Tim and I returned to Carmel Church today for a planned two-week excavation. This is our first trip to the site since last November, and I brought a chainsaw in anticipation of downed trees. It was a good decision, as is clear in the photo at the top. There turned out to be five large trees blocking the entrance road to the site, which took about an hour and a half to clear.
We finally arrived at a very muddy pit (it’s been raining here for three days):
The metal frame on the left is sitting over last year’s excavation. Our first task was to move the metal frame about 15 feet to the right (east). This is no easy job with only two people, since the frame is 20 feet long and is severely corroded from 8 years in the highly acidic Carmel Church sediment. One of the poles crumbled to dust when we tried to move it, but with a replacement pole, and a few hours of pushing, pulling, and grunting, we finally moved the frame and attached the tarp:
Between the trees, the tarp, and unloading the truck, we used up better than half the day. With the site so muddy that we could barely walk and rain still coming down, we decided to take the afternoon off. The weather is supposed to clear tomorrow, and the forecast is hot and sunny for the rest of the week.
Carmel Church being what it is, we still found some nice specimens on the surface before we even started digging. Here’s a partial lower tooth from a cow shark, Notorynchus cepidianus:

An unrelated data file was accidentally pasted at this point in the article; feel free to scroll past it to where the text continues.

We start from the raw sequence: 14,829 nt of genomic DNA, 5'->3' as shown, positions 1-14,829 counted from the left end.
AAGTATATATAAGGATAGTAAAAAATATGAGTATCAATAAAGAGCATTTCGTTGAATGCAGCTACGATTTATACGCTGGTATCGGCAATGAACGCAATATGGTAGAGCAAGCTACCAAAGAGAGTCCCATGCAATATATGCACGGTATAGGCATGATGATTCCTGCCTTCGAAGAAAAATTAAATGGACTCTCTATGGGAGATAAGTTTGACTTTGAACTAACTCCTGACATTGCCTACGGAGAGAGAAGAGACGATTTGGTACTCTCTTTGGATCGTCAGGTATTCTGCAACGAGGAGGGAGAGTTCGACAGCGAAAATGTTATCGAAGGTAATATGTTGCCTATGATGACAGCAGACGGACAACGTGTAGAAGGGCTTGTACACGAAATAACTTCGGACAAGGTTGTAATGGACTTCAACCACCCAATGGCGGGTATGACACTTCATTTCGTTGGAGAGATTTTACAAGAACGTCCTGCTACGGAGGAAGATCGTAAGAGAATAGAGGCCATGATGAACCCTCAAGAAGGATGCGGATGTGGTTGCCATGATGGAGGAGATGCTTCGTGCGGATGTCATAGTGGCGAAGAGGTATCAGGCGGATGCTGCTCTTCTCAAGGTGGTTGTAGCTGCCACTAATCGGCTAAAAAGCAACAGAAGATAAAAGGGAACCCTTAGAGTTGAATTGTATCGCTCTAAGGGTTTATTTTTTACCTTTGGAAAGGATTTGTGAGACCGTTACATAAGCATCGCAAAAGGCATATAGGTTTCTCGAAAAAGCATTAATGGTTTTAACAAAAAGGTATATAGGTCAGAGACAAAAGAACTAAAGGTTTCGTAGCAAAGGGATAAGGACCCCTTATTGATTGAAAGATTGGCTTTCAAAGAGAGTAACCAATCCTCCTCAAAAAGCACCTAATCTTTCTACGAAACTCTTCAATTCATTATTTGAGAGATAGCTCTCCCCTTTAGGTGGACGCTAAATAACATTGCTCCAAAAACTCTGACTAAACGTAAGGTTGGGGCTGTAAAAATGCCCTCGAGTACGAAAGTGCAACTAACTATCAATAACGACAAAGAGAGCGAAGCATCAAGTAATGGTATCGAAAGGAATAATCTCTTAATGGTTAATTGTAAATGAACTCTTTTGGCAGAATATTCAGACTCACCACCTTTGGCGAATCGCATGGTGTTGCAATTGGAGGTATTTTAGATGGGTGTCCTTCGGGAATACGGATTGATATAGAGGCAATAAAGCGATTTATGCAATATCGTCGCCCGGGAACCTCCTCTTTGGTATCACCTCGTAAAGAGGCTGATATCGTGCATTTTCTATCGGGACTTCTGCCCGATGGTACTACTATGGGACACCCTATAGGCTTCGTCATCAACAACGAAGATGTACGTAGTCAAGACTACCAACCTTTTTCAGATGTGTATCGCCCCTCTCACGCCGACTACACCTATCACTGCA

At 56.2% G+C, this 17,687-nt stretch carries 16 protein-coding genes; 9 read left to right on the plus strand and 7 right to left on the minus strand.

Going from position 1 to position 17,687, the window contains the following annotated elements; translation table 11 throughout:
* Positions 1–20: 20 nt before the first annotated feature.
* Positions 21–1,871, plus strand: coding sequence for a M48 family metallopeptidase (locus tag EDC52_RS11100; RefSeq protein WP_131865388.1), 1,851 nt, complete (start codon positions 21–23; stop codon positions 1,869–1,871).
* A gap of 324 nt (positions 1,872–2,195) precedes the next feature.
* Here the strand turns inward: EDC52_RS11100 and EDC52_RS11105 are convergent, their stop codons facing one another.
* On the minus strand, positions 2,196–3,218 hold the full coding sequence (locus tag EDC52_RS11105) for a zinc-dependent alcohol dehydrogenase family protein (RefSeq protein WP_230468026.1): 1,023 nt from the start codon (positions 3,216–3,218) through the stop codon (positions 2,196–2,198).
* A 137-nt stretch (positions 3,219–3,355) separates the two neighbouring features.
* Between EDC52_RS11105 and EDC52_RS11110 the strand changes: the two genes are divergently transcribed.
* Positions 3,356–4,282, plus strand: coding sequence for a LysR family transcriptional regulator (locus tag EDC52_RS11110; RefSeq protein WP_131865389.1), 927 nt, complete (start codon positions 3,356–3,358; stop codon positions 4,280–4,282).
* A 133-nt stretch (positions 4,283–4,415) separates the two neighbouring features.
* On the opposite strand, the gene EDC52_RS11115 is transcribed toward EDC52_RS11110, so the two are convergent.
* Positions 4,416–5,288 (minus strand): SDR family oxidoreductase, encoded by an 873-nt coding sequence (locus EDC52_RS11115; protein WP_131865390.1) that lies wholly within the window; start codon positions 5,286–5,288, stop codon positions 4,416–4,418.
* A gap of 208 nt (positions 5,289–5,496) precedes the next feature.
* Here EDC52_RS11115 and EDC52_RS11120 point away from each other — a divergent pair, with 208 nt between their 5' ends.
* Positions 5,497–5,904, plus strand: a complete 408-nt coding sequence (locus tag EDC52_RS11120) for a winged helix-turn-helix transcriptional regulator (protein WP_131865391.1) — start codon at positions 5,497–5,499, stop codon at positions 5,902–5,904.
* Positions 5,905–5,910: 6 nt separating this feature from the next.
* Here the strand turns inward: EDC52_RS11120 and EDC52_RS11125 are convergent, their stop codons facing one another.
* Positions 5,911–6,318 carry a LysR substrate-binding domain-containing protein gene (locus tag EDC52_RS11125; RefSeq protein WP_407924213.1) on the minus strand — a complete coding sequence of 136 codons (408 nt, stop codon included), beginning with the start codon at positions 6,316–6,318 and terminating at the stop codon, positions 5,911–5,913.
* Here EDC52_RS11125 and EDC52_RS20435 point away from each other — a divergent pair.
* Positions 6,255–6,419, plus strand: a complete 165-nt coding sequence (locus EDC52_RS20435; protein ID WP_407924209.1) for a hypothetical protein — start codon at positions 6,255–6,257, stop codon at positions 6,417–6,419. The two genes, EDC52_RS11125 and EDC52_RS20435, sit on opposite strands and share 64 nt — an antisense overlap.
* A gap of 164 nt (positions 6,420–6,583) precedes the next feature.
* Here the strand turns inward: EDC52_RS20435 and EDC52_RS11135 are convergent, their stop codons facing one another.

For some reason, Notorynchus upper teeth are much less common at Carmel Church than lower teeth, so it was nice to find these specimens within inches of each other. While these teeth are both uppers, they are not the same tooth position (in fact, they’re from opposite sides of the mouth); could they be from the same shark? Maybe, but that’s always a risky proposition at Carmel Church.
We also found a partial dentition from the bony fish Phyllodus:
Phyllodus has intrigued me for some time. These are fairly common in the Calvert Formation at Carmel Church, and (unlike this one) they often don’t appear reworked. Yet, this genus (in fact, the entire family) is not definitively known to occur later than the Eocene. In Virginia, Phyllodus is quite common in the Nanjemoy Formation, which is also exposed at Carmel Church. It seems that these teeth are being reworked from the Nanjemoy into the Calvert in fairly large numbers at Carmel Church, often without being badly damaged in the process.
More to come tomorrow (and don’t forget to check the Twitter feed for brief updates throughout the day).